# Difference between revisions of "Del operator"

From Glossary of Meteorology

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− | <div class="definition"><div class="short_definition">The [[operator]] (written '''∇''') used to transform a [[scalar]] field into the [[ascendent]] (the negative of the [[gradient]]) of that [[field]].</div><br/> <div class="paragraph">In [[Cartesian coordinates]] the three-dimensional del operator is <div class="display-formula"><blockquote>[[File:ams2001glos-De16.gif|link=|center|ams2001glos-De16]]</blockquote></div> and the horizontal component is <div class="display-formula"><blockquote>[[File:ams2001glos-De17.gif|link=|center|ams2001glos-De17]]</blockquote></div> Expressions for '''∇''' in various systems of [[curvilinear coordinates]] may be found in any textbook of [[vector]] analysis. In meteorology it is often convenient to use a [[thermodynamic function of state]], such as [[pressure]] or [[potential temperature]], as the vertical coordinate. If σ be this [[parameter]], then <div class="display-formula"><blockquote>[[File:ams2001glos-De18.gif|link=|center|ams2001glos-De18]]</blockquote></div> where differentiation with respect to ''x'' and ''y'' is understood as carried out in surfaces of constant σ (the subscript usually being omitted). The horizontal component is now <div class="display-formula"><blockquote>[[File:ams2001glos-De19.gif|link=|center|ams2001glos-De19]]</blockquote></div> If the [[quasi-hydrostatic approximation]] is justified, as in most meteorological contexts, pressure is a useful coordinate, and <div class="display-formula"><blockquote>[[File:ams2001glos-De20.gif|link=|center|ams2001glos-De20]]</blockquote></div> where ''g'' is the [[acceleration of gravity]] and ρ the [[density]]. Here <div class="display-formula"><blockquote>[[File:ams2001glos-De21.gif|link=|center|ams2001glos-De21]]</blockquote></div> with differentiation carried out in [[isobaric surfaces]].</div><br/> </div> | + | <div class="definition"><div class="short_definition">The [[operator]] (written '''∇''') used to transform a [[scalar]] field into the [[ascendent]] (the negative of the [[gradient]]) of that [[field]].</div><br/> <div class="paragraph">In [[Cartesian coordinates]] the three-dimensional del operator is <div class="display-formula"><blockquote>[[File:ams2001glos-De16.gif|link=|center|ams2001glos-De16]]</blockquote></div> and the horizontal component is <div class="display-formula"><blockquote>[[File:ams2001glos-De17.gif|link=|center|ams2001glos-De17]]</blockquote></div> Expressions for '''∇''' in various systems of [[curvilinear coordinates]] may be found in any textbook of [[vector]] analysis. In meteorology it is often convenient to use a [[thermodynamic function of state|thermodynamic function of state]], such as [[pressure]] or [[potential temperature]], as the vertical coordinate. If σ be this [[parameter]], then <div class="display-formula"><blockquote>[[File:ams2001glos-De18.gif|link=|center|ams2001glos-De18]]</blockquote></div> where differentiation with respect to ''x'' and ''y'' is understood as carried out in surfaces of constant σ (the subscript usually being omitted). The horizontal component is now <div class="display-formula"><blockquote>[[File:ams2001glos-De19.gif|link=|center|ams2001glos-De19]]</blockquote></div> If the [[quasi-hydrostatic approximation]] is justified, as in most meteorological contexts, pressure is a useful coordinate, and <div class="display-formula"><blockquote>[[File:ams2001glos-De20.gif|link=|center|ams2001glos-De20]]</blockquote></div> where ''g'' is the [[acceleration of gravity]] and ρ the [[density]]. Here <div class="display-formula"><blockquote>[[File:ams2001glos-De21.gif|link=|center|ams2001glos-De21]]</blockquote></div> with differentiation carried out in [[isobaric surfaces]].</div><br/> </div> |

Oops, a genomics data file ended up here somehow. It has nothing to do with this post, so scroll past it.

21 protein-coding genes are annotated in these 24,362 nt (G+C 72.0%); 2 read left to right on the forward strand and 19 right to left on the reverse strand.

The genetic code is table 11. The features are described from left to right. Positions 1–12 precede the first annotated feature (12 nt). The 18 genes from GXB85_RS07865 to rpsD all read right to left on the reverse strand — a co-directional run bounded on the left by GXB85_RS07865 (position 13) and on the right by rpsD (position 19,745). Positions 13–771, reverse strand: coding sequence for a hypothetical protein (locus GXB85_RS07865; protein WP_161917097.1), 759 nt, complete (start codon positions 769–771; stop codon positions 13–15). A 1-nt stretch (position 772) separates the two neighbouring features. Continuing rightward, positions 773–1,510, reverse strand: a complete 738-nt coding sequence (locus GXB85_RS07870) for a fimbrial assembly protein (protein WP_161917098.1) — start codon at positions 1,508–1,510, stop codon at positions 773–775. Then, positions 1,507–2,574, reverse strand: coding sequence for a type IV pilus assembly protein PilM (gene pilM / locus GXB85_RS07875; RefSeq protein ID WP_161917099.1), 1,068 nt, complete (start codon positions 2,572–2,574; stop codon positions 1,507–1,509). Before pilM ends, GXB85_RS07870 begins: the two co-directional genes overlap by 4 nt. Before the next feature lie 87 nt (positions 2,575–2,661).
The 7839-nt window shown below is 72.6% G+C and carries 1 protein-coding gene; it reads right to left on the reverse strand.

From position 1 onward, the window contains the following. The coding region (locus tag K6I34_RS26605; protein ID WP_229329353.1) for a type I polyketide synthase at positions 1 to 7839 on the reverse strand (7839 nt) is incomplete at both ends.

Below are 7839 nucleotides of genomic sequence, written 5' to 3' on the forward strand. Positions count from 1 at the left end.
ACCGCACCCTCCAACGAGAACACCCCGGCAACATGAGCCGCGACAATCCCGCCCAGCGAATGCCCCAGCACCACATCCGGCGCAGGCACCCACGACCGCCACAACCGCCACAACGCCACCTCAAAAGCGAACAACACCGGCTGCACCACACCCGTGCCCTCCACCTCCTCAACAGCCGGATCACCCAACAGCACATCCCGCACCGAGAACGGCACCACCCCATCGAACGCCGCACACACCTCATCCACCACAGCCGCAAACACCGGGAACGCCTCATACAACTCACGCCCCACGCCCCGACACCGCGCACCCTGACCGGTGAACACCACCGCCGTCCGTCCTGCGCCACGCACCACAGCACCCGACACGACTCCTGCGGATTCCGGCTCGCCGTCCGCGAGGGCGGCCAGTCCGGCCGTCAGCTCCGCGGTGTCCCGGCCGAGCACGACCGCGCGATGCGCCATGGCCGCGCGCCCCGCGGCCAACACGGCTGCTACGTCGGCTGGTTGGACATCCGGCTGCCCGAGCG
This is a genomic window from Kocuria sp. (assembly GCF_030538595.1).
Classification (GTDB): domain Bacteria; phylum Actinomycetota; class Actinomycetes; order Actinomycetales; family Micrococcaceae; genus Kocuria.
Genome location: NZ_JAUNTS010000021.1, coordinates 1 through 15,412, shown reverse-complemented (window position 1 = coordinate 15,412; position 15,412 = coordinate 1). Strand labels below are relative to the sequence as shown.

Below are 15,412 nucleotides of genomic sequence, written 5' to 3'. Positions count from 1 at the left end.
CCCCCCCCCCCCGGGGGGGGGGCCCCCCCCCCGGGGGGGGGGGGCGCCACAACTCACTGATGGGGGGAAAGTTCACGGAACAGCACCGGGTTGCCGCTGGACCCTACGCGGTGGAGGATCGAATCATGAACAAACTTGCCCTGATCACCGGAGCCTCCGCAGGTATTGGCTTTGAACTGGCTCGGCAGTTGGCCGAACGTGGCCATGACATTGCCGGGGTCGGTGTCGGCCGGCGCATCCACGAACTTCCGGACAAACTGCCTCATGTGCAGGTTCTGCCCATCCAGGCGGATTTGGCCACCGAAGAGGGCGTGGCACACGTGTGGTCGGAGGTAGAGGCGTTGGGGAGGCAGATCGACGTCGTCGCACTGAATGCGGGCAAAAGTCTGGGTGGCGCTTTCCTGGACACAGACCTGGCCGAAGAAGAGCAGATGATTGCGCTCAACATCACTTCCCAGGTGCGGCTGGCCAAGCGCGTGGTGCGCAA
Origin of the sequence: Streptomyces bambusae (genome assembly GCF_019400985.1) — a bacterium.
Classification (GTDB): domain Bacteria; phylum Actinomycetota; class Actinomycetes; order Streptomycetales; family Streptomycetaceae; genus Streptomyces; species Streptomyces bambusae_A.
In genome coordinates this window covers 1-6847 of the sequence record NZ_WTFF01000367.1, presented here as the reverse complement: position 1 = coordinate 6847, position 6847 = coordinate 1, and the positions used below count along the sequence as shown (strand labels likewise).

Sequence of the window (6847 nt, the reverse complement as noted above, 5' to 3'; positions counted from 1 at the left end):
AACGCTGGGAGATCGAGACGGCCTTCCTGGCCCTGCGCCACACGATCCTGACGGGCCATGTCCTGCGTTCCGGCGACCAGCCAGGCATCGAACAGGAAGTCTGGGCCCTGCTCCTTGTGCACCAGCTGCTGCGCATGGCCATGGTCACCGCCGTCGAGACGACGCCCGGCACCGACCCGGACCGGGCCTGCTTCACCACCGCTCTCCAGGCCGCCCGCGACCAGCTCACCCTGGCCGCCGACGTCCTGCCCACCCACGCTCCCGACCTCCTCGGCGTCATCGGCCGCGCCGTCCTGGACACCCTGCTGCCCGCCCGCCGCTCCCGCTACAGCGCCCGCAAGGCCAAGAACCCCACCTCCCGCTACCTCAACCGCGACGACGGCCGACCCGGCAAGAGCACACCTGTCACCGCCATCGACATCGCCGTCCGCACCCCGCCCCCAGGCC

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## Revision as of 16:46, 25 April 2012

## del operator

The operator (written

**∇**) used to transform a scalar field into the ascendent (the negative of the gradient) of that field.In Cartesian coordinates the three-dimensional del operator is and the horizontal component is Expressions for where differentiation with respect to If the quasi-hydrostatic approximation is justified, as in most meteorological contexts, pressure is a useful coordinate, and where with differentiation carried out in isobaric surfaces.

**∇**in various systems of curvilinear coordinates may be found in any textbook of vector analysis. In meteorology it is often convenient to use a thermodynamic function of state, such as pressure or potential temperature, as the vertical coordinate. If σ be this parameter, then*x*and*y*is understood as carried out in surfaces of constant σ (the subscript usually being omitted). The horizontal component is now*g*is the acceleration of gravity and ρ the density. Here